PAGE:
1. Computational and Systems Biology
  2. Genetics and Genomics
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New insights into the cellular temporal response to proteostatic stress

  1. Justin Rendleman
  2. Zhe Cheng
  3. Shuvadeep Maity
  4. Nicolai Kastelic
  5. Mathias Munschauer
  6. Kristina Allgoewer
  7. Guoshou Teo
  8. Yun Bin Matteo Zhang
  9. Amy Lei
  10. Brian Parker
  11. Markus Landthaler
  12. Lindsay Freeberg
  13. Scott Kuersten
  14. Hyungwon Choi
  15. Christine Vogel  Is a corresponding author
  1. New York University, United States
  2. Berlin Institute for Medical Systems Biology, Germany
  3. Illumina, Inc, United States
  4. National University Singapore, Singapore
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  • Cited 19
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Cite this article as: eLife 2018;7:e39054 doi: 10.7554/eLife.39054

Abstract

Maintaining a healthy proteome involves all layers of gene expression regulation. By quantifying temporal changes of the transcriptome, translatome, proteome, and RNA-protein interactome in cervical cancer cells, we systematically characterize the molecular landscape in response to proteostatic challenges. We identify shared and specific responses to misfolded proteins and to oxidative stress, two conditions that are tightly linked. We reveal new aspects of the unfolded protein response, including many genes that escape global translation shutdown. A subset of these genes supports rerouting of energy production in the mitochondria. We also find that many genes change at multiple levels, in either the same or opposing directions, and at different time points. We highlight a variety of putative regulatory pathways, including the stress-dependent alternative splicing of aminoacyl-tRNA synthetases, and protein-RNA binding within the 3' untranslated region of molecular chaperones. These results illustrate the potential of this information-rich resource.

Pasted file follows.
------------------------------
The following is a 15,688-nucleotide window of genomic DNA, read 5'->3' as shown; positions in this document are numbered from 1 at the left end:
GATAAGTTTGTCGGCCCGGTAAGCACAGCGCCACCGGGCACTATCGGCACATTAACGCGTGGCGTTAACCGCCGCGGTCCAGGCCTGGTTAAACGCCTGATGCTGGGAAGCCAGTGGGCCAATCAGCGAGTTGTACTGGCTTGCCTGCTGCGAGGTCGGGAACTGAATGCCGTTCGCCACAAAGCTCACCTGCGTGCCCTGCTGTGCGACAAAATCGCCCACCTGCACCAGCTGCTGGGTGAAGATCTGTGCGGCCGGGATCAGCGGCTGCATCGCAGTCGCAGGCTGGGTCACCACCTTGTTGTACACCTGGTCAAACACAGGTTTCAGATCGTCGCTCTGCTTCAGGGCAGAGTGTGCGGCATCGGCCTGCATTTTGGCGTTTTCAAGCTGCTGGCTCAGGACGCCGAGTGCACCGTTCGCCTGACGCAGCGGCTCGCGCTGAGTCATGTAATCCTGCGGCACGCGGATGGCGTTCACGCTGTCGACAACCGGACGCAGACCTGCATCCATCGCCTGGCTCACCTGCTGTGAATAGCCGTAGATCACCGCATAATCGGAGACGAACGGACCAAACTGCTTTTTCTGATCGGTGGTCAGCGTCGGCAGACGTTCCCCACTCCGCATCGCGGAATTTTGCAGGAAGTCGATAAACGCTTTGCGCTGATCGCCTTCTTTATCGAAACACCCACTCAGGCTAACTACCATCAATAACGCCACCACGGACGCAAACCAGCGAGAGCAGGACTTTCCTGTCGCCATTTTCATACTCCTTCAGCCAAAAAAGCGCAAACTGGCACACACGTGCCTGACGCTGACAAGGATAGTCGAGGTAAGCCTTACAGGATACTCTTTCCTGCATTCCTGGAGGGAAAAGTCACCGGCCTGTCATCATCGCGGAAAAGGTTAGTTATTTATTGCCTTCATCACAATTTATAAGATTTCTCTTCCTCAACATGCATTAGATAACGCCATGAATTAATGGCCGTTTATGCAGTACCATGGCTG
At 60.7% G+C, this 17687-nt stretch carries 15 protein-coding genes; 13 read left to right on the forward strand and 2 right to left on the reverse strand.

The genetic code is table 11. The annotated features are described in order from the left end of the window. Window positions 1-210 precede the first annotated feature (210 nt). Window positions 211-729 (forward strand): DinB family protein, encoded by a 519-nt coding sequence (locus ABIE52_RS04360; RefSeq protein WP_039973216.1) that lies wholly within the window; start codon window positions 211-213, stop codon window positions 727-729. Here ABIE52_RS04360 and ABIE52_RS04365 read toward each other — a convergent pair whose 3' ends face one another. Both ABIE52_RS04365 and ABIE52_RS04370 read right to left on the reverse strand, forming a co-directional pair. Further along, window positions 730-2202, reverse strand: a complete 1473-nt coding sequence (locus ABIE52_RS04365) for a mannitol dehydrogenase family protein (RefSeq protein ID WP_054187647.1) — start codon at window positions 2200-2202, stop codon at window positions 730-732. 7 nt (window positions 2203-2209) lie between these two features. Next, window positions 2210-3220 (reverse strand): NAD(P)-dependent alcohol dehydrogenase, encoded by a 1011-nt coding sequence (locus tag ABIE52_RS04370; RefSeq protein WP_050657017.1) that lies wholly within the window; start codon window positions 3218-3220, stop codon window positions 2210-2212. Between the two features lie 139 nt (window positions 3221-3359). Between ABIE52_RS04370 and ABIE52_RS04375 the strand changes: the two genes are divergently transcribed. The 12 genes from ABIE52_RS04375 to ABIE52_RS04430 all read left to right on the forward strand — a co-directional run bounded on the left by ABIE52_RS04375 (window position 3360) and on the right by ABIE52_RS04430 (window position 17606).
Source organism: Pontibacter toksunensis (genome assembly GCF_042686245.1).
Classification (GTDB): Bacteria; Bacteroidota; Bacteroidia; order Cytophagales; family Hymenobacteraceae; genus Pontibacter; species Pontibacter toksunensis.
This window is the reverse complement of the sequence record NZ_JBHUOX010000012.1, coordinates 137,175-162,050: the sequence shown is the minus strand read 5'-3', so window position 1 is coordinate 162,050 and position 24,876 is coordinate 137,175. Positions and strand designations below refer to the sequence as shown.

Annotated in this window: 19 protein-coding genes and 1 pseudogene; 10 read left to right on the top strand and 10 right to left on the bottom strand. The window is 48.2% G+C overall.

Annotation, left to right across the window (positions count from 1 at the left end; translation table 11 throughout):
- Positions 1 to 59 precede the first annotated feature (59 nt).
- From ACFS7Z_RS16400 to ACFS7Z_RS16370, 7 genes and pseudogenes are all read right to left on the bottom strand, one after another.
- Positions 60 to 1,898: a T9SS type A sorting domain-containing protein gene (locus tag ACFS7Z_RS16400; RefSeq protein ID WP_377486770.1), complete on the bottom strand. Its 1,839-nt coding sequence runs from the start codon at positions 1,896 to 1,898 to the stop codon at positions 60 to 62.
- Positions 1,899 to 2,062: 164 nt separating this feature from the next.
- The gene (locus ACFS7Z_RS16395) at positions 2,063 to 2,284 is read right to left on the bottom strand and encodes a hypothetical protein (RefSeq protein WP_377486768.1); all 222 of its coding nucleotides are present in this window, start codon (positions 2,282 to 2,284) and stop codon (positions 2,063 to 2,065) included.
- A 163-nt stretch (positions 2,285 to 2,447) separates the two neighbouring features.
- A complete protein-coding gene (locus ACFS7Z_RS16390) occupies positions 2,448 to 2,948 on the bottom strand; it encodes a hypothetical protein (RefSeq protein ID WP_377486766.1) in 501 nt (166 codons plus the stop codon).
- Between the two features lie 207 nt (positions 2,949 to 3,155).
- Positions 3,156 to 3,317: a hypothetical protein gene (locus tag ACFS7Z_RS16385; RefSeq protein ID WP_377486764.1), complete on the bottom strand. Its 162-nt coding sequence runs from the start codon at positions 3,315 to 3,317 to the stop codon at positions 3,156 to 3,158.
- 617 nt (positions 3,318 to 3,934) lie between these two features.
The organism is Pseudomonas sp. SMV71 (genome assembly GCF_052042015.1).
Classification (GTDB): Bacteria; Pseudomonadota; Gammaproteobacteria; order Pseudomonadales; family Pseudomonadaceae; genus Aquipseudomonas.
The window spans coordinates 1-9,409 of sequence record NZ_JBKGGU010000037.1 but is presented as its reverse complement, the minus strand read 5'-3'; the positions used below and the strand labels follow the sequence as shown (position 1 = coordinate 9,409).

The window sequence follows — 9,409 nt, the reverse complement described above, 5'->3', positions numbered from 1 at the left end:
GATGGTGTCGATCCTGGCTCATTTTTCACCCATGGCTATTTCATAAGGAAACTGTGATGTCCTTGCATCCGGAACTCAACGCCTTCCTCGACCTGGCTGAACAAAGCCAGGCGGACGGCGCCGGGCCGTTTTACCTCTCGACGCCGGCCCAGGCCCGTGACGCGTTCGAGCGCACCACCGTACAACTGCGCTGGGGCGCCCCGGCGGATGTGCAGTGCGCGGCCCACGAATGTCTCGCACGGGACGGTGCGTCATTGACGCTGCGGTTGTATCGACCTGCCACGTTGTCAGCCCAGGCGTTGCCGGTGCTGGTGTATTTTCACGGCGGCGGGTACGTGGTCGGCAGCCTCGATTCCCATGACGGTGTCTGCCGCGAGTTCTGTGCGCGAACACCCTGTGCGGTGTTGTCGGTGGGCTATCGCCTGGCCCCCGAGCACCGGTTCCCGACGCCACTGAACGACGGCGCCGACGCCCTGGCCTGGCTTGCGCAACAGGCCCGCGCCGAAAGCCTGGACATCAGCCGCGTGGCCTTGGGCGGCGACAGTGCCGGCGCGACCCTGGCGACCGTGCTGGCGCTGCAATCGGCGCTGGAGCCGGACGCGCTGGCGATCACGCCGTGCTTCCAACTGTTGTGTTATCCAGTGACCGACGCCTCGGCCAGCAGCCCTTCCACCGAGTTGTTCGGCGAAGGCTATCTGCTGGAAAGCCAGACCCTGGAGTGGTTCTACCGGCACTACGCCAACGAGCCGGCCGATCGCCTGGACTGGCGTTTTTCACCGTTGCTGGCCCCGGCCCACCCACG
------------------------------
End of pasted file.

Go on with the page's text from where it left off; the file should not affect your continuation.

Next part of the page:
Data availability

The data discussed in this publication have been deposited in NCBI's Gene Expression Omnibus (Barrett et al., 2013; Edgar et al., 2002) and are accessible through GEO Series accession number GSE113171. The mass spectrometry data including the MaxQuant output files have been deposited to the ProteomeXchange Consortium via the PRIDE (Vizcaíno et al., 2016) partner repository with the dataset identifier PXD008575.

The following data sets were generated
The following previously published data sets were used

Article and author information

Author details

  1. Justin Rendleman

    Department of Biology, New York University, New York, United States
    Competing interests
    No competing interests declared.
    ORCID icon "This ORCID iD identifies the author of this article:" 0000-0001-8152-7127
  2. Zhe Cheng

    Department of Biology, New York University, New York, United States
    Competing interests
    No competing interests declared.
  3. Shuvadeep Maity

    Department of Biology, New York University, New York City, United States
    Competing interests
    No competing interests declared.